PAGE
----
Theresa May: Brexit plan will ensure no hard border

The British Prime Minister has moved to assure people living on the Irish border that her plan for Brexit will ensure no hardening of the frontier.

Theresa May made the comments during her first visit to the border since the Brexit referendum.

“We’ve produced a proposal which would enable us to have a free trade area between the UK and the EU and a customs arrangement that would mean people here would continue to be able to trade seamlessly across the border and there will be no hard border, that’s what we want to see,” Mrs May told the Press Association.

Mrs May toured the Belleek Pottery factory in Co Fermanagh, meeting workers and business representatives from both sides of the border.

Democratic Unionist leader Arlene Foster welcomed her to the landmark, which sits close to the almost invisible frontier between North and South.

Mrs Foster, whose 10 MPs prop up the UK Prime Minister’s minority government at Westminster, had extended an invite to Mrs May to visit her Fermanagh and South Tyrone constituency on what will be a two-day schedule of events in Northern Ireland.

The British PM had previously faced criticism for failing to hear first-hand from locals living and working near what is to become the UK’s only land border with the European Union.

Members of the PSNI and the Gardai stand exactly on the border in Belleek, Bleak County Fermanagh, ahead of Prime Minster Theresa May’s visit (Niall Carson/PA)

“I’ve been hearing and talking to people about the impact on Northern Ireland previously, I wanted to be here today as one of the things underpinning the work that we did on the White Paper was the need to ensure that we not just had no hard border between Northern Ireland and Ireland but also no border down the Irish Sea,” she told the Press Association.

“It’s important that Northern Ireland as part of the UK can trade within our own internal market in the UK, so we have put forward a proposal that would deal with that issue and would deliver no hard border.”

The border remains a crucial sticking point in Brexit negotiations with the EU, amid a stand-off between the UK and Brussels on how to maintain free flow of movement across the 310-mile frontier.

When asked about former UK foreign secretary Boris Johnson’s comments that “Brexit could still be saved”, Mrs May insisted her facilitated customs arrangement plan would deliver Brexit.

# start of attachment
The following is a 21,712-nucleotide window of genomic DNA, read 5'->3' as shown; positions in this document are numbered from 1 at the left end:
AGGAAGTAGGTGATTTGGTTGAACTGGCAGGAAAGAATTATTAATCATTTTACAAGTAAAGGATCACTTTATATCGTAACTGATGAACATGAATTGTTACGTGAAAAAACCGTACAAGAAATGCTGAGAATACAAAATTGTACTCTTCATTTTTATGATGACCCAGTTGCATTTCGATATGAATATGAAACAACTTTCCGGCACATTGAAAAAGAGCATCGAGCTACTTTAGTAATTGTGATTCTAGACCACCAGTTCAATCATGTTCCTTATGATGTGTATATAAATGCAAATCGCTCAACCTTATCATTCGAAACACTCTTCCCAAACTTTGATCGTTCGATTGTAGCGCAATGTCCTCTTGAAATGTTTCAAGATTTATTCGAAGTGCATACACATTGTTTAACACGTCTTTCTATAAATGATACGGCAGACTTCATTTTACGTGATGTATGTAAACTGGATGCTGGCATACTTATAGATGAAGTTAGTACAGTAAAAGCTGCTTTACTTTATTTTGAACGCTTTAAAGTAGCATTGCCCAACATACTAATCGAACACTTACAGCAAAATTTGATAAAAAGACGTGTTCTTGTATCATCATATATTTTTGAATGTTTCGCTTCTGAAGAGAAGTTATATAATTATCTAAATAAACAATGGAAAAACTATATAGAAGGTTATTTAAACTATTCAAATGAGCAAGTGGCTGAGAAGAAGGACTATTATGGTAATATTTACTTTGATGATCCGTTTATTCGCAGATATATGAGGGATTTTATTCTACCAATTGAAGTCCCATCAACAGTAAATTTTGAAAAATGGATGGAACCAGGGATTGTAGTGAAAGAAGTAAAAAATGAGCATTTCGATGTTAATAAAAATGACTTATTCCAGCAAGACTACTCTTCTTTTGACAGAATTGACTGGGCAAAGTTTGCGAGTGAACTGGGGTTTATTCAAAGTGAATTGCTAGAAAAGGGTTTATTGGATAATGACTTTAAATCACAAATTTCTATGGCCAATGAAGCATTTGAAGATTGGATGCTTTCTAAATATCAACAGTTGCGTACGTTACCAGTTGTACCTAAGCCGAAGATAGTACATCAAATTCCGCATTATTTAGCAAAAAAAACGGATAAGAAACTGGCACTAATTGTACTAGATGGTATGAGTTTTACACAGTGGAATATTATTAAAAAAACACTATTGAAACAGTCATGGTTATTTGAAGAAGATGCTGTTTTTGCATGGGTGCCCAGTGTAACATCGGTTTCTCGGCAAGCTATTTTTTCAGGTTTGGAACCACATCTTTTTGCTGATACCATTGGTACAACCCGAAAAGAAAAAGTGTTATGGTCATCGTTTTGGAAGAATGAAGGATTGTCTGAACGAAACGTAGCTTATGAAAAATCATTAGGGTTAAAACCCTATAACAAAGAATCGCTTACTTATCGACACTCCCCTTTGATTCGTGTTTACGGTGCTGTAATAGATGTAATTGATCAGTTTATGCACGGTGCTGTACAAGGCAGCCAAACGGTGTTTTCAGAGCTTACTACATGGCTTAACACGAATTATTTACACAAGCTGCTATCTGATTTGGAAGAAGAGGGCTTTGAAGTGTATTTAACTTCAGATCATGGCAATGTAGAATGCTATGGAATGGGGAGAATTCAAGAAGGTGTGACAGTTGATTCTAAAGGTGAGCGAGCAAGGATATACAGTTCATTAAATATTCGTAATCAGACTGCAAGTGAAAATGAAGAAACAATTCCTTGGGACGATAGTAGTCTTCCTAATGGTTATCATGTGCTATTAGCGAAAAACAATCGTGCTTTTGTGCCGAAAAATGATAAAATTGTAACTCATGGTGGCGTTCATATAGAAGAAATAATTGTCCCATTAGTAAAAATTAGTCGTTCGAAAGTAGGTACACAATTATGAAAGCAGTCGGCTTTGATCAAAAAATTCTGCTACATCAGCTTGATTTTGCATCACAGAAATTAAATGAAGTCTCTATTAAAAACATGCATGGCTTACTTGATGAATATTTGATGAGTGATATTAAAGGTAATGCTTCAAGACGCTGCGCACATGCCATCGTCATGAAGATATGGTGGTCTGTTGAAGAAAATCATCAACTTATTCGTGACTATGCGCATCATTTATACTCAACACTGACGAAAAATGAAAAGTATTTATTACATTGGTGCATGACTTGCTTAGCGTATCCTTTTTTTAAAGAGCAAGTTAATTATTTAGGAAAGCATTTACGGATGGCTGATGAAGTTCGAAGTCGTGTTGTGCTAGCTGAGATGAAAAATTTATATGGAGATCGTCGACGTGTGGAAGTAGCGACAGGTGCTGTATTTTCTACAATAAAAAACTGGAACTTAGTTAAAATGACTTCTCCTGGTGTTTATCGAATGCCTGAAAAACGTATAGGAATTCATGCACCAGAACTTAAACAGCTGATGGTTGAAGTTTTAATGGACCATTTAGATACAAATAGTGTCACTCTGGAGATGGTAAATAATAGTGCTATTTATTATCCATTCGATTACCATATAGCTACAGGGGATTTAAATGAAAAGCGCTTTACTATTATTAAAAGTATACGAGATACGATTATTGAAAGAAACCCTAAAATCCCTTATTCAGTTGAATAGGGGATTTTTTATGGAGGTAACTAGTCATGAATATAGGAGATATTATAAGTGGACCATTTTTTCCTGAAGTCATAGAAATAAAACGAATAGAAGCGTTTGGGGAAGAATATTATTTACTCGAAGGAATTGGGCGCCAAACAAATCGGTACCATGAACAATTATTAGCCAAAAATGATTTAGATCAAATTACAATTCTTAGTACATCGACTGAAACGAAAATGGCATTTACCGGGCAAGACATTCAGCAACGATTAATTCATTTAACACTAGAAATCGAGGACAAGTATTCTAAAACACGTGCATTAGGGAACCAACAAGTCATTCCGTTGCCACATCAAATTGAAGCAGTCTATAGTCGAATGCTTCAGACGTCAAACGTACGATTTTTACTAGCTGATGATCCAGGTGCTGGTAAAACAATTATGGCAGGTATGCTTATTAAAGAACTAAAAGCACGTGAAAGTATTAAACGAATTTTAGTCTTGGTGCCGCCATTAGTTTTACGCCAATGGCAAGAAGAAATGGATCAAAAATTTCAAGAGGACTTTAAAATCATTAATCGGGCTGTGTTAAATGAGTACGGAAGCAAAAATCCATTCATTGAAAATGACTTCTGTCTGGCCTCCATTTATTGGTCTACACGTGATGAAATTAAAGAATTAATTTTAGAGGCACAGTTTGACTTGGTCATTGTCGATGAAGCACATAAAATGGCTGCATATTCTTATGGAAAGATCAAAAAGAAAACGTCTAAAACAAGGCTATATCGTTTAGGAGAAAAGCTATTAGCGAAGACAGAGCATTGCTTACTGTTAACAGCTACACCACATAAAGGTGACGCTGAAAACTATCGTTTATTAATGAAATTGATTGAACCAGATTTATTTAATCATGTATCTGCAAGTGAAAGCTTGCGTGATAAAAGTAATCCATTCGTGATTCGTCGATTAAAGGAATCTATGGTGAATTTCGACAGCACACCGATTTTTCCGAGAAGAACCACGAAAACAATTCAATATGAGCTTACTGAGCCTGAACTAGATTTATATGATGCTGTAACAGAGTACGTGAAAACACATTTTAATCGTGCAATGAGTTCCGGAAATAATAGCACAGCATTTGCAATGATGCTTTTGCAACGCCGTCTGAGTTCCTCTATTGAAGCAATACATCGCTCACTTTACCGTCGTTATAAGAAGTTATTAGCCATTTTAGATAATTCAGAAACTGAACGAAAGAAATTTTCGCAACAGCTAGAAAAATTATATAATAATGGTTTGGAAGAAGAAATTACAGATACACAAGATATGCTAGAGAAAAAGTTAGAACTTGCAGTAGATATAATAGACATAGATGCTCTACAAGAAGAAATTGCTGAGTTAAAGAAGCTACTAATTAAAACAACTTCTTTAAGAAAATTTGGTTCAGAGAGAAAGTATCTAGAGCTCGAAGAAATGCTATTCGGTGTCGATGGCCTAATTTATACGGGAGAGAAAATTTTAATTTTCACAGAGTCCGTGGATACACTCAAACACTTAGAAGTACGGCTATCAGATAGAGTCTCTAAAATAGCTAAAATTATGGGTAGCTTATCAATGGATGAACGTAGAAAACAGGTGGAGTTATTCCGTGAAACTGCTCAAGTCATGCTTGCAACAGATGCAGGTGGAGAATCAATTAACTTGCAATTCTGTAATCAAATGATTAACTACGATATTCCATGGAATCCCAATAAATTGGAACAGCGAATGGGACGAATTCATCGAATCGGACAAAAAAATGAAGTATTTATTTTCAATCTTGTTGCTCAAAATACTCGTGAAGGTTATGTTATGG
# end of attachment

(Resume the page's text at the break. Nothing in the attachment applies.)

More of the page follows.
Prime Minister Theresa May met the DUP leader Arlene Foster at the Belleek pottery factory (Clodagh Kilcoyne/PA)

“We are going to deliver Brexit and the proposal I put forward delivers Brexit,” she said.

“It delivers on the vote that people took across the UK that we should leave the European Union but it does so in a way that protects jobs and livelihoods and ensures that we have no hard border between Northern Ireland and Ireland.

“And the facilitated customs arrangement is an important element of ensuring that we keep this border here one on which people can trade as seamlessly in the future as they do today.”

When asked if she was shocked by Mr Johnson’s resignation, Mrs May said: “Individuals make decisions about themselves and their futures, but as a Cabinet we came together, came to an agreement, we put forward a proposal for European Union, that meets the vote of the British people and protects livelihoods.”

Brexiteer Mrs Foster insisted Mrs May would come away hearing of the challenges and opportunities presented by Brexit.

“We want to see a sensible exit from the European Union which works for Northern Ireland, the United Kingdom and our nearest neighbours in the Republic of Ireland.

“That must mean that our national Parliament takes back control of our laws, borders and money and that there are no new internal barriers created inside the United Kingdom.”

Sinn Féin vice president Michelle O’Neill branded the visit “too little, too late”.

“She is coming two years after the referendum, she is coming two years after negotiating with her own party,” she said.

“I am quite clear what she will hear today; she’ll hear about the catastrophic implications of Brexit, the fear and trepidation of the business community in terms of what comes next for them.

“We can’t withstand being outside the customs union and the single market.

“Theresa May needs to realise that we will not be collateral damage her for own reckless Tory agenda.”

On Friday, Mrs May will deliver a speech in Belfast focusing on how her vision of Brexit, outlined in last week’s Government White Paper, will impact on Northern Ireland and the border.

Mrs May will also hold talks with the region’s political parties on the two-day trip.

Northern Ireland has been without a properly functioning devolved government for 18 months due to a bitter fallout between the two biggest parties – Sinn Féin and the DUP, who are the Conservative Party’s confidence and supply partners at Westminster.

- Press Association

 

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